London and Sean’s Lament

I love to hear of a local artist taking their work to a wider world so I was genuinely pleased to hear that Sean Vicary’s short film ‘Lament’, is now showing in London at the Standpoint Gallery with several others in  (Un)Natural Narratives. Lament, was originally shown in Cardigan, at the Small World Theatre, and I wrote about it at the time for the Tivyside. Even now two years later I have a clear memory of moments within the film which made me catch my breath, or provoked a yearning for something, perhaps a lost landscape or perhaps simply a vanished youth, a lost part of the self.

The film was made as a collaborative piece with musician Ceri Rhys Matthews, and is an evocative and beautifully crafted animation, lifted to an even more affecting experience by the haunting musical element.  Sean Vicary explains that he was inspired to make it in part to capture how deeply his early years of living on the borders of England and Wales in Shropshire had affected him. His awareness of a far away land beyond the hills clearly coloured his childhood dreams, and though it was later in life that he moved to Wales, his awareness of its proximity and its call had been with him throughout his growing years. An early Welsh poem Canu Heledd, offered him a profound insight into the land where he was brought up.  The poem tells the story of the defeat in the 7th century of the Welsh king Cynddylan, and the fall of Powys. It describes a ruined land, a slaughtered royal house and the rich Powys lowlands lost forever to Wales, and thereafter recognised as a part of Shropshire The film itself has a poetic structure, with a rhythmic thread and repetitive symbolic visual language. Its theme could be likened to Dylan Thomas’s Fern Hill, where the adult poet looks back and both celebrates and grieves his lost youth. The visual impact of Lament lies in its combination of  images of the natural environment, with the use of animation to depict the fragility of life, and the gradual decay that occurs inexorably around us. The lament, is the wail that comes across time from the ancient poet, and equally from the bereaved in any age. The whirling trees, the uplifted totems, the dancing skeleton and the throbbing core, or heart,  all speak of the ‘unbearable lightness of being’ and the inevitable aptness of  the aphorism ‘in the midst of life we are in death’.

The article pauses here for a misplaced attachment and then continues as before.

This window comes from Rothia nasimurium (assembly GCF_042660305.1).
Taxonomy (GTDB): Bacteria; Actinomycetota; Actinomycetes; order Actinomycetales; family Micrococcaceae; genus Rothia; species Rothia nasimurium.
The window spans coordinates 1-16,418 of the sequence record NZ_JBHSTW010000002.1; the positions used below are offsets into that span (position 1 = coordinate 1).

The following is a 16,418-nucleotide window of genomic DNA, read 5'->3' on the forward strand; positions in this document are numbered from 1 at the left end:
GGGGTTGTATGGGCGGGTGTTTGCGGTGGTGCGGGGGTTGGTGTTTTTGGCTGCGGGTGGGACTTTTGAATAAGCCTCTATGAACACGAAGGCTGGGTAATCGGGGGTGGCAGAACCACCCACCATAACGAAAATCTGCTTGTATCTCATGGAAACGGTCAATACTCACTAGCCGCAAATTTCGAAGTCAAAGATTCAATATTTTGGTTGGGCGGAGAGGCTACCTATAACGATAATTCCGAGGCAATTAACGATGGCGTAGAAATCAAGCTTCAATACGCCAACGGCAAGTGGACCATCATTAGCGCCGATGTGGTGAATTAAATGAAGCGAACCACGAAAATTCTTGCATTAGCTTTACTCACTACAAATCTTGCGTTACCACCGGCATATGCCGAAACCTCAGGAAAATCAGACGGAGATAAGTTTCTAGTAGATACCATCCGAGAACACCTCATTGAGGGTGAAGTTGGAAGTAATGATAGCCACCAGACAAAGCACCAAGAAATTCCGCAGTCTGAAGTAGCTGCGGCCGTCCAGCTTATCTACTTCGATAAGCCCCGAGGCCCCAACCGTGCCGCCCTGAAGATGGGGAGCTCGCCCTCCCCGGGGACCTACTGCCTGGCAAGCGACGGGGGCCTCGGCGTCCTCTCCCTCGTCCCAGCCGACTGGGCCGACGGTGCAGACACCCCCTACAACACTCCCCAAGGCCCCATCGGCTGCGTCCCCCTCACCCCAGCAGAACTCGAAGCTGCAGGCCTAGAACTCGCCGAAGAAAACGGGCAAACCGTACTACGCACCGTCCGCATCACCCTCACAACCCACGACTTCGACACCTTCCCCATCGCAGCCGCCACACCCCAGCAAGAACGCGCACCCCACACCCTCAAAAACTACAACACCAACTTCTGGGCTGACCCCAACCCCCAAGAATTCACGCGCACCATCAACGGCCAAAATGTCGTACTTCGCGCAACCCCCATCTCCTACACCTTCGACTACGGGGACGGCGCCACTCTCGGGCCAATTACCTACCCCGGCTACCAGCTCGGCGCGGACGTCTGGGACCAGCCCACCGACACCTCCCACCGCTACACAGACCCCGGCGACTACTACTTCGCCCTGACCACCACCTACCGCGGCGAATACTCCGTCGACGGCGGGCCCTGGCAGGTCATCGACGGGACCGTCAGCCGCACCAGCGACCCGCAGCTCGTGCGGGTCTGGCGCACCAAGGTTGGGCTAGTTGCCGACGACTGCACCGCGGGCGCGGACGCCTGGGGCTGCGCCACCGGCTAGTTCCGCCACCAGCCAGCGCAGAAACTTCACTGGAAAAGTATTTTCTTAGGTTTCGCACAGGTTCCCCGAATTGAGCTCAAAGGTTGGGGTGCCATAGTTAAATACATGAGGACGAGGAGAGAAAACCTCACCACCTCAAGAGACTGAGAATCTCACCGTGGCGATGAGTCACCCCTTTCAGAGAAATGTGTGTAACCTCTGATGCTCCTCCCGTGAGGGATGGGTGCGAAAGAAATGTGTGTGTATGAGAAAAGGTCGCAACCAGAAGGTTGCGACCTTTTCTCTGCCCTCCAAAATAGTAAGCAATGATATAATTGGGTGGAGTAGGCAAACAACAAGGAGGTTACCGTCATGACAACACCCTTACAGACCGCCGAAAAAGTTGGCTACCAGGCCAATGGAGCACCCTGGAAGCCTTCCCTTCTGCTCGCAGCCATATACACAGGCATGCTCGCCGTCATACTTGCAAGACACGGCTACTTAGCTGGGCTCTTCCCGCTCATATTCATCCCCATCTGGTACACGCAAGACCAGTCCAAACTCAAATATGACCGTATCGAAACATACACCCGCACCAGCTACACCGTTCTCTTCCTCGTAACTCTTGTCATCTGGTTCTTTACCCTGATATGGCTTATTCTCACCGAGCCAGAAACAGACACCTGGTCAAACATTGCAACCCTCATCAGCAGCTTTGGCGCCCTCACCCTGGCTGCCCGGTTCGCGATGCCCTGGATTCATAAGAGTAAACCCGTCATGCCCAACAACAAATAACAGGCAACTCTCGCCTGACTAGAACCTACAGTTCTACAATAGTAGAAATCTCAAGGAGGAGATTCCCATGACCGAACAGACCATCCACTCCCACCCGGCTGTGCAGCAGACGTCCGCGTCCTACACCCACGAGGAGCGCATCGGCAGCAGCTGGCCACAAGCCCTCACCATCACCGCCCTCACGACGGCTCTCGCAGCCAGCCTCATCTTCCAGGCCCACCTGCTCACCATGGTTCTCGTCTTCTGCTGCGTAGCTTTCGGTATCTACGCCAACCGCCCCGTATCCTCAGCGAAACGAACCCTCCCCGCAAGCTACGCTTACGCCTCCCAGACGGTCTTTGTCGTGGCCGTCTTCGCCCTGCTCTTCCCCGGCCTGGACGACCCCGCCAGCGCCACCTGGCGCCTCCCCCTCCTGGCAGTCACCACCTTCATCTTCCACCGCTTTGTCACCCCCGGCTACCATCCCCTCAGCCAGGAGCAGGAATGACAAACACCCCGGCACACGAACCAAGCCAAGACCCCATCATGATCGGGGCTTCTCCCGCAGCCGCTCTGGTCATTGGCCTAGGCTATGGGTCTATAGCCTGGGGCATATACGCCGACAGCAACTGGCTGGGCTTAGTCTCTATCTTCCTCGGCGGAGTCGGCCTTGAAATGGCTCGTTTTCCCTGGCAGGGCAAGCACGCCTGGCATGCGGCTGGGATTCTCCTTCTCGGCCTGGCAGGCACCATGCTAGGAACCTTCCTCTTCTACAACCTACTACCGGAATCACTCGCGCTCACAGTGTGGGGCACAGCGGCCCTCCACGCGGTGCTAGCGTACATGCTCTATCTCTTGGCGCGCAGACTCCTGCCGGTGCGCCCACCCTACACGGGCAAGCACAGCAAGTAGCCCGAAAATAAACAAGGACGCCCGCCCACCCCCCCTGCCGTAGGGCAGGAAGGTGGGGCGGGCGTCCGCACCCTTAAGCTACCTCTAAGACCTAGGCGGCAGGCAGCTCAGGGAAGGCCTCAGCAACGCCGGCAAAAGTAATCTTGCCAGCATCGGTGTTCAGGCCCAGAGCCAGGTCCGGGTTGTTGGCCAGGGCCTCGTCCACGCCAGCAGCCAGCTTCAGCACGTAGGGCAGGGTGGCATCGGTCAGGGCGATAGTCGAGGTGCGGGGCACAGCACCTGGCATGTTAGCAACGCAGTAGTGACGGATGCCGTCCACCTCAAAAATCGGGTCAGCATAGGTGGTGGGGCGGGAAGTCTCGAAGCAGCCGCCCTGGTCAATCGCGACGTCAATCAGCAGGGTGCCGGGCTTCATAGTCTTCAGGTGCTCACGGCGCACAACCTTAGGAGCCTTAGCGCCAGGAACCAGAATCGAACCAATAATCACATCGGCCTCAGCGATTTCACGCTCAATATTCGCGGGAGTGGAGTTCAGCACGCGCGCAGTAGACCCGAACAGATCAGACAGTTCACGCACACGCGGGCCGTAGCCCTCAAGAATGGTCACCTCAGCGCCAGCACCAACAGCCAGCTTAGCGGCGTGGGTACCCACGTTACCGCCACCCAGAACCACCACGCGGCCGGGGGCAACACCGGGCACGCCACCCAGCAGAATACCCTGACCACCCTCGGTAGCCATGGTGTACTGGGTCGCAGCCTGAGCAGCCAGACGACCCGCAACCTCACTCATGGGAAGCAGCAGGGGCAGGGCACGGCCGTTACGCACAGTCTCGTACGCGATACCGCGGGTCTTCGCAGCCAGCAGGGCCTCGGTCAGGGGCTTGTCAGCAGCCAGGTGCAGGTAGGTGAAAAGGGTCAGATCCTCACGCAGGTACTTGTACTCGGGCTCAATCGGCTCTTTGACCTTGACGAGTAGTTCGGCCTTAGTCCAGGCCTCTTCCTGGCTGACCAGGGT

The Rhod Annual at Melin Glonc

Small World and the Rhod Show

A talk at the Small World Theatre last Friday evening created a brilliant introduction to  this year’s week long celebration of art by the Rhod Collective at Melin Glonc,  Drefelin, Drefach Felindre.

Speaking at Small World were Sara Rees, curator of this year’s show, and also Maria Rebecca Ballestra the Artist in Residence for the duration of the show, who talked about the work she has been bringing together from around the globe with an ecological significance. All of it having influenced her planned contribution to this year’s Rhod.

The speakers introduced the theme for the show; Future NatureCulture which is the  title and the subject matter of the work being assembled by a number of international and local artists. By Sunday, when the event opened there was an enthusiastic crowd gathered at the site of the show, many having been drawn to the event by the talk at Small World.

Within the grounds of the mill were some wonderfully imaginative installations and sculptural pieces, Johana Hartwig’s Catapult Tree, with its colourful and eye-catching reach, brought a small round of applause from several people seen admiring it; Pascal-Michel Dubois’ Nowhere to Hide your Horsepower’ where the interior of the car with its  black and white freesian style seats sat beside the river, was both witty and interesting and Stefhan Caddick’s Mothmusic which lit up with noises at night, was quite beautiful. The installation by Rebecca Ballestra, the artist in residence, was an important addition to the international work she has been constructing and compiling during her travels round the world and her Gold Bullion and Art Sowing were thought-provoking and imaginative.  In an exciting departure from the material world into the virtual one, local film and animation artists Sean Vicary and Steve Knight created a virtual sculpture which for the exhibition was embedded in the landscape, visible only via the app on screen, and a fabulous surprise to see such a futuristic piece of work in place. There was more, much more, artists like Jo Lathwood, Rawley Clay, Helen Clifford, Fern Thomas and Matthew Smith, all contributed so much to what was a remarkable array of excellent work, and in spite of the weather promising less than fair, spirits were high, and the general atmosphere was one of appreciation that such a strong showing of artists from both Urban and Rural environments should once again feel drawn to display their work at Rhod this year.